Are media consumers mostly couch potatoes?

Scott Karp, the managing director of research and strategy for Atlantic Media, seems to have a way of writing things that get under my skin. First he said that bloggers have it all wrong when it comes to the “new” media, and that the vision of people choosing and even helping to create their own media was fatally flawed. At the end of the post, he responded to some of the criticisms from the blogosphere, and then wrote another post that was more conciliatory, discussing the idea that old and new media should work together.

That was fine. And then he wrote another one more recently entitled “Web 2.0 is not Media 2.0,” in which he returns to his previous theme — which is that sites like and and and so on are not helping anyone except geeks, and that this is all a symptom of the problem he has described before, which is “too much media.” He says Newsvine is way too much work for the average person, and that what consumers want is someone to filter and synthesize for them. Jeremy Wagstaff of the Wall Street Journal says the blogosphere is a bit of an echo chamber.

I’m not saying Scott doesn’t have a point, or that Mitch Shapiro at IPDemocracy doesn’t have a point when he says the tools we use need to evolve. Obviously they do — and they likely will. And yes, people need filters and synthesis. But I’m not sure they need to be led by the hand quite as much as Scott seems to suggest they do. Yes, reading a newspaper is easier than going to — but not much. You have to buy the paper, for one thing, and then flip through a bunch of crap you have no interest in. How hard is digg? You go to and click on something. Don’t want to tag? Don’t tag., which Scott uses as an example of an easy and successful Web 2.0 app, is just as hard as, if not harder — if you want to tag, and join groups and so on, which plenty of people clearly do. Anyone who has tried to actually buy or sell something on eBay knows that it’s no picnic — and yet millions of people do that. Readers also show a huge interest in carrying on a conversation, either with each other or with writers, as we’ve found at my newspaper the Globe and Mail, where readers can comment on any story. That is a huge part of the draw.

Yes, people need filters, and they are time-pressed. But they will go where their interest lies, and they don’t need as much hand-holding as I think Scott is suggesting they do.

5 thoughts on “Are media consumers mostly couch potatoes?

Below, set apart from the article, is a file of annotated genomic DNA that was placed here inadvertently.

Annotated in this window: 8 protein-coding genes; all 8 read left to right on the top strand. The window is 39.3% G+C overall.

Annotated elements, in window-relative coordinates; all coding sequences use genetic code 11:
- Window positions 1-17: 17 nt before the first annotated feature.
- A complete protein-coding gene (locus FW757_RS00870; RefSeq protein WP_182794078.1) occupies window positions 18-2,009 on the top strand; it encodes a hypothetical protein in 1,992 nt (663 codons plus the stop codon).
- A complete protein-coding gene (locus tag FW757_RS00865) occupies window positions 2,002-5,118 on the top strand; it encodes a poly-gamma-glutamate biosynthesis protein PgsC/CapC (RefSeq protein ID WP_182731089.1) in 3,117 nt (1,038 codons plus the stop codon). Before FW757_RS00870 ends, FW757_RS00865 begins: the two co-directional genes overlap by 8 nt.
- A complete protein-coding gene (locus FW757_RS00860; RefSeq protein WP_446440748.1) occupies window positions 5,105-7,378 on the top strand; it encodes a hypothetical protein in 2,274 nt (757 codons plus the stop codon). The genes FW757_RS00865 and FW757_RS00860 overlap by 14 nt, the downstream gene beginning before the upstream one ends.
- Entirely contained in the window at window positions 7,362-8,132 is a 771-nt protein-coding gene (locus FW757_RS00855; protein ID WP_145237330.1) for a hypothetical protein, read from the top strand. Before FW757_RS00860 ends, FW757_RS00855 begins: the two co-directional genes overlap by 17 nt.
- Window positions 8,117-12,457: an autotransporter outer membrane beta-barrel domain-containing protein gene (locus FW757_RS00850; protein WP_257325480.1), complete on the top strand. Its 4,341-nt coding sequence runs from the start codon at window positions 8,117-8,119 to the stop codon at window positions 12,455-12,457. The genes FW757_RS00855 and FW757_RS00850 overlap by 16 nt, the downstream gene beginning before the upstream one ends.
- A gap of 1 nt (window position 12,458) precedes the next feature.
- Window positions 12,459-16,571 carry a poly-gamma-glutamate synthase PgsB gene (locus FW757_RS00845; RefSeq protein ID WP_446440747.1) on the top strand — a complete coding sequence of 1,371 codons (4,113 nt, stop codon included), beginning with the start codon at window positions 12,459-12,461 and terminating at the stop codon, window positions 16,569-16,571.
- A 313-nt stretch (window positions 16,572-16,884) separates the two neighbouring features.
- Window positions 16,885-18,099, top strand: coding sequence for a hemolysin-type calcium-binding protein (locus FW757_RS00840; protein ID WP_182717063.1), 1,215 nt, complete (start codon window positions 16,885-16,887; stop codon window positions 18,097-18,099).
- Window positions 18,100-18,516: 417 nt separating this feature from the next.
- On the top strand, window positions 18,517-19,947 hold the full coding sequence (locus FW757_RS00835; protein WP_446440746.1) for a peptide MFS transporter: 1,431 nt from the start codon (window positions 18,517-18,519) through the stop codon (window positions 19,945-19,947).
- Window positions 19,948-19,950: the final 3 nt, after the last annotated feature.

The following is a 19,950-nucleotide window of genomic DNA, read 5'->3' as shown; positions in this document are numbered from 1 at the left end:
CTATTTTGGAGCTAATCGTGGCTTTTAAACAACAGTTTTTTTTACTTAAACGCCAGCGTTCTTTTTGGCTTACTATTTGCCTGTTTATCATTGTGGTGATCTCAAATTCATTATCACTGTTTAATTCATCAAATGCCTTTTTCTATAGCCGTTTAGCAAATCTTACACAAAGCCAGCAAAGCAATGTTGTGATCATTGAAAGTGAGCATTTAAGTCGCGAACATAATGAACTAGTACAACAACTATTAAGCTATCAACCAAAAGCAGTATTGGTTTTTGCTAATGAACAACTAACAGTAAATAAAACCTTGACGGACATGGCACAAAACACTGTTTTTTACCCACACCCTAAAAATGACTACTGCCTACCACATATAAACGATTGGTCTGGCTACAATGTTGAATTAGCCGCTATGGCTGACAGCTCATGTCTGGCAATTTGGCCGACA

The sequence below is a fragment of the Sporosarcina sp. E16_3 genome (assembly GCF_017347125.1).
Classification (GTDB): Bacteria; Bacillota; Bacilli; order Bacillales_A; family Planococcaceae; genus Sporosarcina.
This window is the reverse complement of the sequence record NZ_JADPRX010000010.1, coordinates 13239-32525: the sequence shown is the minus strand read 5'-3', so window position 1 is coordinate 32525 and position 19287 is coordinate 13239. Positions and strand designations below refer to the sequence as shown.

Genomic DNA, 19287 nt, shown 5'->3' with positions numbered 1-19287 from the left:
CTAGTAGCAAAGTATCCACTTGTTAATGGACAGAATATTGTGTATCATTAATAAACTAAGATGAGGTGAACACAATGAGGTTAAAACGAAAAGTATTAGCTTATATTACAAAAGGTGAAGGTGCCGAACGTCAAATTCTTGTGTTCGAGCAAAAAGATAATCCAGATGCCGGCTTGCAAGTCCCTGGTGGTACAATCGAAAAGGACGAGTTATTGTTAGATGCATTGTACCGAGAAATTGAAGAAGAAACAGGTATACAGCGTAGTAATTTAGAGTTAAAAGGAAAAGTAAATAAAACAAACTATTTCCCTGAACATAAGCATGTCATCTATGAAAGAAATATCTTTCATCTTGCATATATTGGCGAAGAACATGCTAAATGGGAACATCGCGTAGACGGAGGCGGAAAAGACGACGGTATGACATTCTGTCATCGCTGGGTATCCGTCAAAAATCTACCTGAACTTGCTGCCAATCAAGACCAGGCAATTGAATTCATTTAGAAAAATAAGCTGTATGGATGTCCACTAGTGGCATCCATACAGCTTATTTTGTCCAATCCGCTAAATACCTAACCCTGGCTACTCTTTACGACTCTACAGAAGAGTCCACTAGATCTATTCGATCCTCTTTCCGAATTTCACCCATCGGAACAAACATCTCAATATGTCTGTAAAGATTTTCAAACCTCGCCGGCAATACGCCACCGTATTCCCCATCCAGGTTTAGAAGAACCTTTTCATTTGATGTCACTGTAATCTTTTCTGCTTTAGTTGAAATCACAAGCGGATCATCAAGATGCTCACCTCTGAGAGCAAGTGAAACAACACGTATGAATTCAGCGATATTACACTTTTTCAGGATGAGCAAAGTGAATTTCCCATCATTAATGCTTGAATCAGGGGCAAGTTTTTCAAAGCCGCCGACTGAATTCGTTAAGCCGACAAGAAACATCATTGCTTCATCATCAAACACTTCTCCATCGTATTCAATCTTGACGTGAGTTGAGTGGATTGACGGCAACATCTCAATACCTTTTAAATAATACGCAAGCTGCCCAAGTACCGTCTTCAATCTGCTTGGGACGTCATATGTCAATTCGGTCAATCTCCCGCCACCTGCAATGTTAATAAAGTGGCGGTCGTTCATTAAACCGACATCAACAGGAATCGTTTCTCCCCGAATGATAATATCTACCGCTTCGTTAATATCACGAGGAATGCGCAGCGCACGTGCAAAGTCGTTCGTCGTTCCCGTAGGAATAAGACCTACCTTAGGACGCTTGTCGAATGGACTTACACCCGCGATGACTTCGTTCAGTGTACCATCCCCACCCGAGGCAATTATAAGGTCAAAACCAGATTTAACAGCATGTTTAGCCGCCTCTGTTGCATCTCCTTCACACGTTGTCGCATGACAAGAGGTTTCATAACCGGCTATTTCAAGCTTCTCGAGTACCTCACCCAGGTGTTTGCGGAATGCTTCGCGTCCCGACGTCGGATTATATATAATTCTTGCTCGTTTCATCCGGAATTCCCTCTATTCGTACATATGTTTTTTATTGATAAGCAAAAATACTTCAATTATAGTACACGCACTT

1. Mathew, sorry about the skin problem. My point here is not so much about easy of use, but that these Web 2.0 media applications don’t solve real problems with media. I don’t think the problem is not enough choices — we’ve got those by the boatload. The problem is overload, and I’m sorry, but Digg just makes that problem worse. I just went to Digg and found:

    – New way to lose weight: stay in the dark!
    – Police Computers Clash With Dunkin’ Donuts System
    – Iceland the First Country to Try Abandoning Gasoline

    Now there’s a killer app. I mean really, you can’t seriously argue that this is useful. Cool, fun, sure. But is this really the best way to spend my limited media time?

    Flickr and eBay are successful not based on ease of use, but because they give people an easier way to do something that was hard to do. How does reading Digg solve my information overload problem?

    I’m not trying to push to the other extreme — the Globe and Mail is a great example of middle ground — I see news I can use presented in a user-friendly way, with the opportunity to comment if the spirit moves me.

    Can’t promise I won’t get under your skin again, but I do enjoy the conversation (I’m geeky that way).

  2. I think we actually agree more than anything, Scott — but what fun
    would it be if everyone agreed all the time? 🙂 And I hear what
    you’re saying about media overload — believe me, if anyone is
    interested in there still being a market for filters and synthesizers,
    it’s me. But I also think people are more adaptable than we give them
    credit for — when they see something they’re interested in.

    Who would have thought that something like Flickr would have taken off
    the way it has, even though it takes a fair bit of work to understand?
    And you are right that it and eBay give people an easy way to do
    something that used to be hard. But I think Web 2.0 apps can too (and
    Digg might not be the best example) and that is to find things that
    interest them. Newspapers and other “old” media don’t make that as
    easy as they should — in fact they routinely make it a lot harder
    than it should be, and some of that is just the nature of the media.
    But I think that’s the itch that the Web can scratch.

    Thanks for the comment, and for taking my jabs so well. Let’s keep
    this conversation going.

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